In January 1934 Harold Harmsworth, 1st Viscount Rothermere, younger brother of the paper’s founder Alfred Northcliffe (the 4th Viscount Rothermere is chairman of the company that still owns it) wrote an article called “Hurrah for the Blackshirts”.  He was sending congratulatory telegrams to “My dear Führer” as he liked to call him, right up until a few months before the outbreak of war. For more details read this article by Richard Norton-Taylor

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    Of course I know Putin isn’t Hitler. But then Hitler wasn’t the full Hitler we now think of in back in 1935 either. The death camps and atrocities were years away. He became the Hitler of 1939 because we never stopped him. All historians agree now on how doubtful and uncertain he was in 35, 36, 37, and 38. The occupation of the Rheinland provinces of Alsace Lorraine and the annexation of Austria went unchallenged. The Olympic games reinforced his huge status at home.

    Nor was Stalin the full Stalin in 1920. True terrible bloody leaders become so because they are not stopped. The last four lines of W. H. Auden’s The Tyrant come to mind:

     

        He knew human folly like the back of his hand,

        And was greatly interested in armies and fleets;

        When he laughed, respectable senators burst with laughter,

        And when he cried the little children died in the streets.

     

    Hitler, Stalin, Mao, Franco and any other despot you care to mention: they become despotic, maniacal, more autocratic, more insane every time they are given a greater sense of their own power. The fanatical junior KGB officer Vladimir Putin will become, if he is allowed to get away with it, as autocratic as any Tsar or any Soviet chairman. Vladimir the Terrible will have blood on his hands. He already does, but there will be so so much more. Little children will die in the streets. All power corrupts, absolute power corrupts absolutely. That saying is so well-known it’s hardly worth repeating. You would think…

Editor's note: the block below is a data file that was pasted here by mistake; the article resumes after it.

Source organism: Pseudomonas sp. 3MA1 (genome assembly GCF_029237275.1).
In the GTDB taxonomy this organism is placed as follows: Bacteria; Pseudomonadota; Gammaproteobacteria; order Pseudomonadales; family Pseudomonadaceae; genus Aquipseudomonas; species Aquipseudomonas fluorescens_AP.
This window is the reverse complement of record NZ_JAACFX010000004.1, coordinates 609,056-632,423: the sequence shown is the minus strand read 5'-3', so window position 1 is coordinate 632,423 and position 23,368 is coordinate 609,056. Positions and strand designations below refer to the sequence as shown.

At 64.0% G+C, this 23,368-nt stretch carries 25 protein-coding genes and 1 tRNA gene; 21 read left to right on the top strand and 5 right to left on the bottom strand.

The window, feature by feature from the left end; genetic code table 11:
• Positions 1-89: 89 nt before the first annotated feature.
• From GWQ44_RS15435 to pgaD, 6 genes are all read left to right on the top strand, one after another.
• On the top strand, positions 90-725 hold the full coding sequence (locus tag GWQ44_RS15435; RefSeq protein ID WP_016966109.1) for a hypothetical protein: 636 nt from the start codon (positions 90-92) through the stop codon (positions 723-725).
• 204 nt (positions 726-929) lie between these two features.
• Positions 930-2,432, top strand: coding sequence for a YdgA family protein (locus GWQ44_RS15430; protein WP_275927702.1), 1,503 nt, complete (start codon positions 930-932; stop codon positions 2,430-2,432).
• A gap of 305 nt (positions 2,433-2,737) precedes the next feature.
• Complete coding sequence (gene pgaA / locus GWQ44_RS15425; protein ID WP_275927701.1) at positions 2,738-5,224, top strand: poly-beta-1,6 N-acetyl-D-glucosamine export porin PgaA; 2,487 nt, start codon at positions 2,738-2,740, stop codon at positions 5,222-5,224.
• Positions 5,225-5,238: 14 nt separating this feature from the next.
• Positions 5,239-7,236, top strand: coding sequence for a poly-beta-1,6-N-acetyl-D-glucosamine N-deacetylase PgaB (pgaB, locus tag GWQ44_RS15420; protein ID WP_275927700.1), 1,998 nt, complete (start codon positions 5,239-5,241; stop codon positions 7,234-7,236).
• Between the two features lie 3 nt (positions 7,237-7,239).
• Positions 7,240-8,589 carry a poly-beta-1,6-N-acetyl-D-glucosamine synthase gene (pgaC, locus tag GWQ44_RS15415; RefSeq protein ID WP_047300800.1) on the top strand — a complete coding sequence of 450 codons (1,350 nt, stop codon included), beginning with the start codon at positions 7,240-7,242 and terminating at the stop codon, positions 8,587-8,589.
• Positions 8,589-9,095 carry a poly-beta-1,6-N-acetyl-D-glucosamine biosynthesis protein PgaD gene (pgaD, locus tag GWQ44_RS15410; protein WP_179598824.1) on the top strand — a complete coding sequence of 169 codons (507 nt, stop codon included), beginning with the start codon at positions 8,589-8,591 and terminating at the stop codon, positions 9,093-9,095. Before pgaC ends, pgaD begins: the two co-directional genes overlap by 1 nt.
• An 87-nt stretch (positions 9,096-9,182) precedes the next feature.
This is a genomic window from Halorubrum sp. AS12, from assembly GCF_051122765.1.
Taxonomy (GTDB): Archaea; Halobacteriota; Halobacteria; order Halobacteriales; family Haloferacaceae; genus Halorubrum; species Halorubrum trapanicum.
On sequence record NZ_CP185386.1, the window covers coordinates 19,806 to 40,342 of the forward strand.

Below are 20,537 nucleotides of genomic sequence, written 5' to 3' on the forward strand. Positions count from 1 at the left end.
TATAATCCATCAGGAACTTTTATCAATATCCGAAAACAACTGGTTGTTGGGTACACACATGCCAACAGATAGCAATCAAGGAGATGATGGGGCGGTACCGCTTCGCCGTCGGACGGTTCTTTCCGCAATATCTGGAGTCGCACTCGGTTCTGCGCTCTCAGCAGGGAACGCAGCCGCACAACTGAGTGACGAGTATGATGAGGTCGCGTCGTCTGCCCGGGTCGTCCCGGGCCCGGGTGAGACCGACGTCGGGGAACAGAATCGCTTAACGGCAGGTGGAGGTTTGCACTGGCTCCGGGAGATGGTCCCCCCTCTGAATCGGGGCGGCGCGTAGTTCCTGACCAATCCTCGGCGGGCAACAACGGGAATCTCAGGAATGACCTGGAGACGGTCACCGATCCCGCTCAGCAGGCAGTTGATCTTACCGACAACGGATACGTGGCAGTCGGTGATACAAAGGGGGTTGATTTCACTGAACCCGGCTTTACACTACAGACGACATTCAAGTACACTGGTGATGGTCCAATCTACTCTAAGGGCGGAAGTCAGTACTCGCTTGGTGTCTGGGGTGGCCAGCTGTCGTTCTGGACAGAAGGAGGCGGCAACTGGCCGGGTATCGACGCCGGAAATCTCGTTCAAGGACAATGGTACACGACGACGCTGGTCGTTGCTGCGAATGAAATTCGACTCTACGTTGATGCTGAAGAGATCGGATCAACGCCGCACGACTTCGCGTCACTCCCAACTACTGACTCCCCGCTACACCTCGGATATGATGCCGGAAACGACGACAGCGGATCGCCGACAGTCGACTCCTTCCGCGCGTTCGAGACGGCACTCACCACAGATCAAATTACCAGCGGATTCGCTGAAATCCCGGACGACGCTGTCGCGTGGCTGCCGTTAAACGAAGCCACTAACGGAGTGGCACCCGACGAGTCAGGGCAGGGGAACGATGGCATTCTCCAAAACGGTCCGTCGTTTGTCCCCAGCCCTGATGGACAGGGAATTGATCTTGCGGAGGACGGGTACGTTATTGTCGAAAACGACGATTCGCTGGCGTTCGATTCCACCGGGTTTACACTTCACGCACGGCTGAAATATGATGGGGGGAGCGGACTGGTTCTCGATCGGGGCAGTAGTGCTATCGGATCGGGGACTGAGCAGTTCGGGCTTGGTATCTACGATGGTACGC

But apparently I don’t have the right to bleat my liberal opinion. Apparently because one of my livelihoods is acting (oh how they love to forget the fact that I’ve written books and even more millions of words of journalism) makes anything I say “luvvie talk”. It rather amuses me that the Oxford English Dictionary cites me as the first person to use the word luvvie. The word has come back to bite me in the A***, you might say…

    IL DUCE DACRE

    I should add this, just because you have a Right To Know. Lord Dacre is himself a frothing autocrat. An absolutely foul-mouthed boss, who constantly screams the c word at just about anyone. He would have read my Open Letter to David Cameron and yelled that “that chuff Fry needs another fecking dressing fecking down” — just the kind of language that his paper would prissily decry of course, there’s the glory in the vile naughty boy’s hypocrisy. He sends his son to Eton, but somehow mocks me for being posh. He bullies, swears and shrieks, but presents his paper as having the values and standards of a misty Midsomer Britain. He decries indecency on one page and pushes his male readers into a semi over a semi-nude actress on another. His cancer scare, miracle cure stories are sickeningly anti-science and the only good thing to be said about his Mail is that no one decent or educated believes in it. Which is what you can say about psychics, mediums, homeopathy and the casting of runes, but that makes it, like them, more exploitative and wicked, not less.

    Dacre is, all those who have had the misfortune to work for him assure me, just about as loathsome, self-regarding, morally putrid, vengeful and disgusting a man as it possible to be. His power is absolute. Cross him either in private or public and you will be assassinated by his sycophantic squad of columnist minions, all of them infected with his brand of repulsive hypocritical and gleeful spite, ready to vomit out a screed against the BBC (watch this hilarious Vine loop as an example You are not allowed to view links. Register or Login ) or any other institution they hate.

    He absolutely despises me and thinks I stand for everything that is wrong about Britain and I think exactly the same of him.